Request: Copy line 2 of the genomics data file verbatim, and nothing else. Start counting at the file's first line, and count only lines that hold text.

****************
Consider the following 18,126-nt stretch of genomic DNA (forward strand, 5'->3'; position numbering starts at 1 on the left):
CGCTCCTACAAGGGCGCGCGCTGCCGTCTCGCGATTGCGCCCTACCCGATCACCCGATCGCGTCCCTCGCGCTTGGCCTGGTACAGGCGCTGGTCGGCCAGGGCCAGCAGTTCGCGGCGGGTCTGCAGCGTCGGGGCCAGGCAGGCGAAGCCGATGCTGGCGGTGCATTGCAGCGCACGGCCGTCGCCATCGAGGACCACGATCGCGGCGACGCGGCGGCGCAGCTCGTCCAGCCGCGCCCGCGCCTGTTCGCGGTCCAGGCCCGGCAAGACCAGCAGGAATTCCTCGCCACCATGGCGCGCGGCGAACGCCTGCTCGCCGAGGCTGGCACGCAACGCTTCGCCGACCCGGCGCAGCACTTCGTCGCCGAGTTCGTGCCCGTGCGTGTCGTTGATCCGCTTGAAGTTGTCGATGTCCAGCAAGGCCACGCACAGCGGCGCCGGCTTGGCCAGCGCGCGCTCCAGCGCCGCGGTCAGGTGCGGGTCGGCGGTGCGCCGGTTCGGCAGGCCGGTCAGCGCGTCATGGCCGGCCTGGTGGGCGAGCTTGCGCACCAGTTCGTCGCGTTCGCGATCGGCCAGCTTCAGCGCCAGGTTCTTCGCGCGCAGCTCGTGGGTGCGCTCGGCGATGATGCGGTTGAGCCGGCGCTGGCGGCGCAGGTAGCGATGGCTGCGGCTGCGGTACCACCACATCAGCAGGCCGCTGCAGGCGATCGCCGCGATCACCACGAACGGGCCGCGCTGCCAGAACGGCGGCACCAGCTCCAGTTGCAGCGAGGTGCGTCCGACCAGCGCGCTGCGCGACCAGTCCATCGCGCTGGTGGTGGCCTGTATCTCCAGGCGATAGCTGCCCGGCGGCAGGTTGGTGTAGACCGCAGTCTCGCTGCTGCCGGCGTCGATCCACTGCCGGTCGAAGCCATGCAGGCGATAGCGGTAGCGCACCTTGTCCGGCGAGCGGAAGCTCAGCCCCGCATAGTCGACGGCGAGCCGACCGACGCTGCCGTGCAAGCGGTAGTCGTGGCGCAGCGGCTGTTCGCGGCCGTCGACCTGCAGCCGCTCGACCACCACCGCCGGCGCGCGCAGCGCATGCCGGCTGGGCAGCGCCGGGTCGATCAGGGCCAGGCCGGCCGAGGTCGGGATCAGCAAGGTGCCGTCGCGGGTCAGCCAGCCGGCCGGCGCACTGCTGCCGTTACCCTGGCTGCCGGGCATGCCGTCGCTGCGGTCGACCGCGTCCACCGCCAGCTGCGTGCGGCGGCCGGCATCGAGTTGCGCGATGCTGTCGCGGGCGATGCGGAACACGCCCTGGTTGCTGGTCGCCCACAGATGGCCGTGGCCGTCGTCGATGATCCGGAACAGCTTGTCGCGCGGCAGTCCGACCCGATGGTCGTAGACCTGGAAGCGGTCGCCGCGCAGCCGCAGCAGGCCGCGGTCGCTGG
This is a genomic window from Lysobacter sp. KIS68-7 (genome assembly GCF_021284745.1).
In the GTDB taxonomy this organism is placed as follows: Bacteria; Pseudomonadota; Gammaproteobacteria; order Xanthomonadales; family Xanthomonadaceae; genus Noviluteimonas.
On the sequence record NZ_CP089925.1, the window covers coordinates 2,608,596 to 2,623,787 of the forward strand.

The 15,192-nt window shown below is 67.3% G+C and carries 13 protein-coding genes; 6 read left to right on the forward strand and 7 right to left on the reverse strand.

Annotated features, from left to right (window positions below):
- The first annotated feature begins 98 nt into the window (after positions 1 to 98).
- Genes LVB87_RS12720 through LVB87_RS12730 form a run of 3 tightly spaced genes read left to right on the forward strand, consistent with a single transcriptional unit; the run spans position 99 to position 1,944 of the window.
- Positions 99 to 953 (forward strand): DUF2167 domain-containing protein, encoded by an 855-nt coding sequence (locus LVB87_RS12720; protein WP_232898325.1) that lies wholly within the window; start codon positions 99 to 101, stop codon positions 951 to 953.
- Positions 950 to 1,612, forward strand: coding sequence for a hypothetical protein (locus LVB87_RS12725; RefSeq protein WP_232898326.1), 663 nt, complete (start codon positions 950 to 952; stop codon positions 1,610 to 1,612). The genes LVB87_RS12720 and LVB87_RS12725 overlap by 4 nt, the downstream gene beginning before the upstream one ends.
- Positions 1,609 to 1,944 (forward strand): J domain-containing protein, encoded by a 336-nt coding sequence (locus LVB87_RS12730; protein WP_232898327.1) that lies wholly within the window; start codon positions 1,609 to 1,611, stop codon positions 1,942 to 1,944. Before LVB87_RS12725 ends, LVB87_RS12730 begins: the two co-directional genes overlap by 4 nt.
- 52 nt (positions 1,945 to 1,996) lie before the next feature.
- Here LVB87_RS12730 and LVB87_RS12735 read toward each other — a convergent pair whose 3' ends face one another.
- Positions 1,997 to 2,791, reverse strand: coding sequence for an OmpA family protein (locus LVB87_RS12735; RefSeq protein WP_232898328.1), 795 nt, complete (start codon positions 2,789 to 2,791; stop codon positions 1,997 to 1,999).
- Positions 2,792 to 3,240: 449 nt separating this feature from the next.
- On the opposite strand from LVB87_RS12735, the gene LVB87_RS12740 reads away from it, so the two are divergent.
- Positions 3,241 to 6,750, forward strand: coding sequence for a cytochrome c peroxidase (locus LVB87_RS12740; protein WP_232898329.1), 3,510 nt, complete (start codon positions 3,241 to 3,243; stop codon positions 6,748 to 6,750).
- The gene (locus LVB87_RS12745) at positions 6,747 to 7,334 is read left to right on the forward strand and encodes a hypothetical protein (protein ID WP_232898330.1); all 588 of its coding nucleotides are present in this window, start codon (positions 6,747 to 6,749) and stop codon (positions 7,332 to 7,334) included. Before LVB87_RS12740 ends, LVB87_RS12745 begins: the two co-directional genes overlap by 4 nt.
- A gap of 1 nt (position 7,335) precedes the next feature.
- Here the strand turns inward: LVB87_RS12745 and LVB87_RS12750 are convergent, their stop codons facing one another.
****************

CGCTCCTACAAGGGCGCGCGCTGCCGTCTCGCGATTGCGCCCTACCCGATCACCCGATCGCGTCCCTCGCGCTTGGCCTGGTACAGGCGCTGGTCGGCCAGGGCCAGCAGTTCGCGGCGGGTCTGCAGCGTCGGGGCCAGGCAGGCGAAGCCGATGCTGGCGGTGCATTGCAGCGCACGGCCGTCGCCATCGAGGACCACGATCGCGGCGACGCGGCGGCGCAGCTCGTCCAGCCGCGCCCGCGCCTGTTCGCGGTCCAGGCCCGGCAAGACCAGCAGGAATTCCTCGCCACCATGGCGCGCGGCGAACGCCTGCTCGCCGAGGCTGGCACGCAACGCTTCGCCGACCCGGCGCAGCACTTCGTCGCCGAGTTCGTGCCCGTGCGTGTCGTTGATCCGCTTGAAGTTGTCGATGTCCAGCAAGGCCACGCACAGCGGCGCCGGCTTGGCCAGCGCGCGCTCCAGCGCCGCGGTCAGGTGCGGGTCGGCGGTGCGCCGGTTCGGCAGGCCGGTCAGCGCGTCATGGCCGGCCTGGTGGGCGAGCTTGCGCACCAGTTCGTCGCGTTCGCGATCGGCCAGCTTCAGCGCCAGGTTCTTCGCGCGCAGCTCGTGGGTGCGCTCGGCGATGATGCGGTTGAGCCGGCGCTGGCGGCGCAGGTAGCGATGGCTGCGGCTGCGGTACCACCACATCAGCAGGCCGCTGCAGGCGATCGCCGCGATCACCACGAACGGGCCGCGCTGCCAGAACGGCGGCACCAGCTCCAGTTGCAGCGAGGTGCGTCCGACCAGCGCGCTGCGCGACCAGTCCATCGCGCTGGTGGTGGCCTGTATCTCCAGGCGATAGCTGCCCGGCGGCAGGTTGGTGTAGACCGCAGTCTCGCTGCTGCCGGCGTCGATCCACTGCCGGTCGAAGCCATGCAGGCGATAGCGGTAGCGCACCTTGTCCGGCGAGCGGAAGCTCAGCCCCGCATAGTCGACGGCGAGCCGACCGACGCTGCCGTGCAAGCGGTAGTCGTGGCGCAGCGGCTGTTCGCGGCCGTCGACCTGCAGCCGCTCGACCACCACCGCCGGCGCGCGCAGCGCATGCCGGCTGGGCAGCGCCGGGTCGATCAGGGCCAGGCCGGCCGAGGTCGGGATCAGCAAGGTGCCGTCGCGGGTCAGCCAGCCGGCCGGCGCACTGCTGCCGTTACCCTGGCTGCCGGGCATGCCGTCGCTGCGGTCGACCGCGTCCACCGCCAGCTGCGTGCGGCGGCCGGCATCGAGTTGCGCGATGCTGTCGCGGGCGATGCGGAACACGCCCTGGTTGCTGGTCGCCCACAGATGGCCGTGGCCGTCGTCGATGATCCGGAACAGCTTGTCGCGCGGCAGTCCGACCCGATGGTCGTAGACCTGGAAGCGGTCGCCGCGCAGCCGCAGCAGGCCGCGGTCGCTGG